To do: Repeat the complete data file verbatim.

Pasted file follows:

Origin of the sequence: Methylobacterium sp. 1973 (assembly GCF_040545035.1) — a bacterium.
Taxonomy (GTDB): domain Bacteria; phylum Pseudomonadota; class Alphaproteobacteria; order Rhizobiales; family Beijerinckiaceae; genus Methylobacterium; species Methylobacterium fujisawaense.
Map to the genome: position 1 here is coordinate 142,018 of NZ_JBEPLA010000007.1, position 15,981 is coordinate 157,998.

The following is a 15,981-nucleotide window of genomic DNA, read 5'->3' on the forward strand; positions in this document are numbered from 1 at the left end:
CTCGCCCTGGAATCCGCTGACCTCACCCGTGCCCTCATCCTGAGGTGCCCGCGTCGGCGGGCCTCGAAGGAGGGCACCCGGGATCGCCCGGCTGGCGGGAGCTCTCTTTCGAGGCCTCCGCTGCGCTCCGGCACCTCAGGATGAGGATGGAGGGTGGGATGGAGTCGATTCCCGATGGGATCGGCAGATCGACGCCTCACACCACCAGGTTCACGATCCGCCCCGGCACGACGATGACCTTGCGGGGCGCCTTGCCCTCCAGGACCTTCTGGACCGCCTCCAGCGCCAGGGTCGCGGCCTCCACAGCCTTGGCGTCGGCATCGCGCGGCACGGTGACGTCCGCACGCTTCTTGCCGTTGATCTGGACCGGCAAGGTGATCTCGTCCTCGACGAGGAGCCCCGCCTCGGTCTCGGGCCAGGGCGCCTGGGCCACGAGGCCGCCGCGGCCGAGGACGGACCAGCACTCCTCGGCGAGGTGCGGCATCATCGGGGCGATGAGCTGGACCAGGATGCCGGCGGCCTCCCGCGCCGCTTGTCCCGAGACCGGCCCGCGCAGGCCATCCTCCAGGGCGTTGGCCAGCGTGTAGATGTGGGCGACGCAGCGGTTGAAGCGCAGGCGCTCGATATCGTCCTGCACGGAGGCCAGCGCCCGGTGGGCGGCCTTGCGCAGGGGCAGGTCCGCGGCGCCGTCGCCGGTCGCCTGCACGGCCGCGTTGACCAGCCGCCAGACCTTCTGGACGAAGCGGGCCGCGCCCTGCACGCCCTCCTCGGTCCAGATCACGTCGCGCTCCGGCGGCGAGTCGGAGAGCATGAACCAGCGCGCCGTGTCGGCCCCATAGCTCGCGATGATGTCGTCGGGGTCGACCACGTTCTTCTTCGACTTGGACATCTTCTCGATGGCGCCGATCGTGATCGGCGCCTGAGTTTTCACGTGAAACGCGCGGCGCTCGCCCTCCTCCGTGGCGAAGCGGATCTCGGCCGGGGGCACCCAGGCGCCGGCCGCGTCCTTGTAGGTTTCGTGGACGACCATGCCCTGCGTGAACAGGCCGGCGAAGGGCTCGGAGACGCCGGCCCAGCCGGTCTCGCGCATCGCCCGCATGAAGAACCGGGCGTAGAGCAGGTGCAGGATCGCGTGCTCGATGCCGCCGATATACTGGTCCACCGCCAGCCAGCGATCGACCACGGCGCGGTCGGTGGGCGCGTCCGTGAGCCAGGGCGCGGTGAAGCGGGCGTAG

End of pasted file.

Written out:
Origin of the sequence: Methylobacterium sp. 1973 (assembly GCF_040545035.1) — a bacterium.
Taxonomy (GTDB): domain Bacteria; phylum Pseudomonadota; class Alphaproteobacteria; order Rhizobiales; family Beijerinckiaceae; genus Methylobacterium; species Methylobacterium fujisawaense.
Map to the genome: position 1 here is coordinate 142,018 of NZ_JBEPLA010000007.1, position 15,981 is coordinate 157,998.

The following is a 15,981-nucleotide window of genomic DNA, read 5'->3' on the forward strand; positions in this document are numbered from 1 at the left end:
CTCGCCCTGGAATCCGCTGACCTCACCCGTGCCCTCATCCTGAGGTGCCCGCGTCGGCGGGCCTCGAAGGAGGGCACCCGGGATCGCCCGGCTGGCGGGAGCTCTCTTTCGAGGCCTCCGCTGCGCTCCGGCACCTCAGGATGAGGATGGAGGGTGGGATGGAGTCGATTCCCGATGGGATCGGCAGATCGACGCCTCACACCACCAGGTTCACGATCCGCCCCGGCACGACGATGACCTTGCGGGGCGCCTTGCCCTCCAGGACCTTCTGGACCGCCTCCAGCGCCAGGGTCGCGGCCTCCACAGCCTTGGCGTCGGCATCGCGCGGCACGGTGACGTCCGCACGCTTCTTGCCGTTGATCTGGACCGGCAAGGTGATCTCGTCCTCGACGAGGAGCCCCGCCTCGGTCTCGGGCCAGGGCGCCTGGGCCACGAGGCCGCCGCGGCCGAGGACGGACCAGCACTCCTCGGCGAGGTGCGGCATCATCGGGGCGATGAGCTGGACCAGGATGCCGGCGGCCTCCCGCGCCGCTTGTCCCGAGACCGGCCCGCGCAGGCCATCCTCCAGGGCGTTGGCCAGCGTGTAGATGTGGGCGACGCAGCGGTTGAAGCGCAGGCGCTCGATATCGTCCTGCACGGAGGCCAGCGCCCGGTGGGCGGCCTTGCGCAGGGGCAGGTCCGCGGCGCCGTCGCCGGTCGCCTGCACGGCCGCGTTGACCAGCCGCCAGACCTTCTGGACGAAGCGGGCCGCGCCCTGCACGCCCTCCTCGGTCCAGATCACGTCGCGCTCCGGCGGCGAGTCGGAGAGCATGAACCAGCGCGCCGTGTCGGCCCCATAGCTCGCGATGATGTCGTCGGGGTCGACCACGTTCTTCTTCGACTTGGACATCTTCTCGATGGCGCCGATCGTGATCGGCGCCTGAGTTTTCACGTGAAACGCGCGGCGCTCGCCCTCCTCCGTGGCGAAGCGGATCTCGGCCGGGGGCACCCAGGCGCCGGCCGCGTCCTTGTAGGTTTCGTGGACGACCATGCCCTGCGTGAACAGGCCGGCGAAGGGCTCGGAGACGCCGGCCCAGCCGGTCTCGCGCATCGCCCGCATGAAGAACCGGGCGTAGAGCAGGTGCAGGATCGCGTGCTCGATGCCGCCGATATACTGGTCCACCGCCAGCCAGCGATCGACCACGGCGCGGTCGGTGGGCGCGTCCGTGAGCCAGGGCGCGGTGAAGCGGGCGTAG